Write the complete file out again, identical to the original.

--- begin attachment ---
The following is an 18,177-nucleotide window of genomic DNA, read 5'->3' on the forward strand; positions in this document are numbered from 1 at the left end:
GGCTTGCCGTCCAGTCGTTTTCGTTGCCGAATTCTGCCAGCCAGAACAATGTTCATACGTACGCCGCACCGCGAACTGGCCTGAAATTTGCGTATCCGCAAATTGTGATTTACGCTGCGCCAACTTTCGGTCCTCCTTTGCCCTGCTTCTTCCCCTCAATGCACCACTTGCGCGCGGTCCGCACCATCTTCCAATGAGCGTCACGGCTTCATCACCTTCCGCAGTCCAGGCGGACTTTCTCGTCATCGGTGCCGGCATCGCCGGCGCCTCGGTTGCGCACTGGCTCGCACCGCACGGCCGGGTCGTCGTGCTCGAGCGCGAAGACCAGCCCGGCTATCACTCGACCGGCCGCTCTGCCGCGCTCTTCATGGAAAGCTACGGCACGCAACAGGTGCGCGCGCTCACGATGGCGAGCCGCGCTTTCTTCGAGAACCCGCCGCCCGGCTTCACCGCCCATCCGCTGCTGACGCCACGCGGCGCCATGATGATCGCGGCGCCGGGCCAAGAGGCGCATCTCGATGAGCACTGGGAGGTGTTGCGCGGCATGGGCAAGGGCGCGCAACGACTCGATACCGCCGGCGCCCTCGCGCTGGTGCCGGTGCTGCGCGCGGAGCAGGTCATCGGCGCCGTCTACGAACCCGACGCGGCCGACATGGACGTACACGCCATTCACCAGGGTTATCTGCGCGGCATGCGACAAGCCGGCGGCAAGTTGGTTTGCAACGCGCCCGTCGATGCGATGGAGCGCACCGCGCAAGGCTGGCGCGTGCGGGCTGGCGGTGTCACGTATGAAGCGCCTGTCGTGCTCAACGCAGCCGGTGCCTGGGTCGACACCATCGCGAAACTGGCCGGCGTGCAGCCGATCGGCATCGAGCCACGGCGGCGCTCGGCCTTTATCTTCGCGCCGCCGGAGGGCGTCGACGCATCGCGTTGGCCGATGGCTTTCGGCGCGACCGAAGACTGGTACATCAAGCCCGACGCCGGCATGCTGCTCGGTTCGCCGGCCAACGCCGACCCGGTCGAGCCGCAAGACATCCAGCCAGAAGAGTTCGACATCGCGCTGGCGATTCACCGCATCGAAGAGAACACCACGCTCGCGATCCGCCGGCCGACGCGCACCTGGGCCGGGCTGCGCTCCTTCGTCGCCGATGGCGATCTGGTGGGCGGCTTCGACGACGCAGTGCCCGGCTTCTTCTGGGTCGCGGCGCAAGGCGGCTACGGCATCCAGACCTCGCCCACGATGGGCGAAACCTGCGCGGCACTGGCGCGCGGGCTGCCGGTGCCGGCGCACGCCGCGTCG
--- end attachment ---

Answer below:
The following is an 18,177-nucleotide window of genomic DNA, read 5'->3' on the forward strand; positions in this document are numbered from 1 at the left end:
GGCTTGCCGTCCAGTCGTTTTCGTTGCCGAATTCTGCCAGCCAGAACAATGTTCATACGTACGCCGCACCGCGAACTGGCCTGAAATTTGCGTATCCGCAAATTGTGATTTACGCTGCGCCAACTTTCGGTCCTCCTTTGCCCTGCTTCTTCCCCTCAATGCACCACTTGCGCGCGGTCCGCACCATCTTCCAATGAGCGTCACGGCTTCATCACCTTCCGCAGTCCAGGCGGACTTTCTCGTCATCGGTGCCGGCATCGCCGGCGCCTCGGTTGCGCACTGGCTCGCACCGCACGGCCGGGTCGTCGTGCTCGAGCGCGAAGACCAGCCCGGCTATCACTCGACCGGCCGCTCTGCCGCGCTCTTCATGGAAAGCTACGGCACGCAACAGGTGCGCGCGCTCACGATGGCGAGCCGCGCTTTCTTCGAGAACCCGCCGCCCGGCTTCACCGCCCATCCGCTGCTGACGCCACGCGGCGCCATGATGATCGCGGCGCCGGGCCAAGAGGCGCATCTCGATGAGCACTGGGAGGTGTTGCGCGGCATGGGCAAGGGCGCGCAACGACTCGATACCGCCGGCGCCCTCGCGCTGGTGCCGGTGCTGCGCGCGGAGCAGGTCATCGGCGCCGTCTACGAACCCGACGCGGCCGACATGGACGTACACGCCATTCACCAGGGTTATCTGCGCGGCATGCGACAAGCCGGCGGCAAGTTGGTTTGCAACGCGCCCGTCGATGCGATGGAGCGCACCGCGCAAGGCTGGCGCGTGCGGGCTGGCGGTGTCACGTATGAAGCGCCTGTCGTGCTCAACGCAGCCGGTGCCTGGGTCGACACCATCGCGAAACTGGCCGGCGTGCAGCCGATCGGCATCGAGCCACGGCGGCGCTCGGCCTTTATCTTCGCGCCGCCGGAGGGCGTCGACGCATCGCGTTGGCCGATGGCTTTCGGCGCGACCGAAGACTGGTACATCAAGCCCGACGCCGGCATGCTGCTCGGTTCGCCGGCCAACGCCGACCCGGTCGAGCCGCAAGACATCCAGCCAGAAGAGTTCGACATCGCGCTGGCGATTCACCGCATCGAAGAGAACACCACGCTCGCGATCCGCCGGCCGACGCGCACCTGGGCCGGGCTGCGCTCCTTCGTCGCCGATGGCGATCTGGTGGGCGGCTTCGACGACGCAGTGCCCGGCTTCTTCTGGGTCGCGGCGCAAGGCGGCTACGGCATCCAGACCTCGCCCACGATGGGCGAAACCTGCGCGGCACTGGCGCGCGGGCTGCCGGTGCCGGCGCACGCCGCGTCG